What a busy day! After posting my letter to Dear Sister Eliza, I stopped in at the village seamstress, her name is Judith, to examine her goods and her skills. It seems that she is ever so busy and actually has two assistants who help with the work there. They are apprentices from the local school. Both charming young women, Anne and Sally. I explained my need for some country garments since I am a city girl! Oh dear Journal, there were so kind and understanding. Even though they are terribly busy right now, they assured me that they will complete a few fine garments in a short time. My first request was for a tweed woolen walking set. It is quite chilled here and after my brief walk to the village I realized that I was not at all prepared. I chose a traditional multi-brown tweed and a chocolate brown velvet for the trims. It should be stunning, all the local wild life will be impressed! Since Cousin Rosemary continues the custom of dressing for dinner my gowns are not at all suitable for a large, drafty country house. Since we are still in mourning here, dark colors are only suitable. It is hard to believe that 8 months have passed since poor Roland’s unfortunate accident. I have commissioned three long sleeve gowns. All in velvets, one dark green, one dark blue and one in wine-color for Christmas Day. While they are all rather similar in style, Judith assured me that the varying cuts and trims will make each very individual. I am excited. The dresses will be ready by the 17th. One week. I am so impressed.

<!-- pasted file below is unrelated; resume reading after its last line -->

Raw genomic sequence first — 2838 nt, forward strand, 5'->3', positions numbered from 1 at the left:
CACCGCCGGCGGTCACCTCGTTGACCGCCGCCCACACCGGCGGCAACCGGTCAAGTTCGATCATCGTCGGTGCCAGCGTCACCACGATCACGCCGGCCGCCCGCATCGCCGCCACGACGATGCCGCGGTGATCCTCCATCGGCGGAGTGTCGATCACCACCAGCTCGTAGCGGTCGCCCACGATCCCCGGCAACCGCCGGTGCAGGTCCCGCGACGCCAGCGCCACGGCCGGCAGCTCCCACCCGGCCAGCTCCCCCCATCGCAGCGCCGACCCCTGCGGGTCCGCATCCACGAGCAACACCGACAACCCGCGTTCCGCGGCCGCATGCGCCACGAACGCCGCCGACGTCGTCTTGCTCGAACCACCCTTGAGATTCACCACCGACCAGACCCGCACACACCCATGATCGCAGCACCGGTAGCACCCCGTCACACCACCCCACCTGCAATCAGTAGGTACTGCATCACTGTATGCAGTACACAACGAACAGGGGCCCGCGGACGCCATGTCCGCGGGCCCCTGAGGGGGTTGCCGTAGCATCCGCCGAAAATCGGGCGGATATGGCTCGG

Breakfast in a grand house is rather boisterous affair. The sideboard is laid with the fare and everyone rather helps themselves. At table, the coffee and beverages are poured by the footman. Cousin Rosemary has only kept the Butler, the Footman and the Driver of the old staff. The cook and housemaids have stayed on as well. The Governess, Dominique, is a bit stand-off-ish and rather strict with the boys, but I suppose that is her duty. She dines with the family but does not engage much in conversation. When introduced she seemed rather surprised to see me, I was sure that Cousin Rosemary informed her of my visit. After breakfast we retired to the library where Cousin Rosemary and I exchanged stories and family anecdotes. It was a lovely morning. I will knit a bit now then dress for dinner. I hope to spend some time with the boys before they are put to bed. They have their tea at 4pm, then read and play games before their bed routine. I will pop in around 8, that is their “tuck-in” time. They are so darling, such precious children to fend along in life without their Father.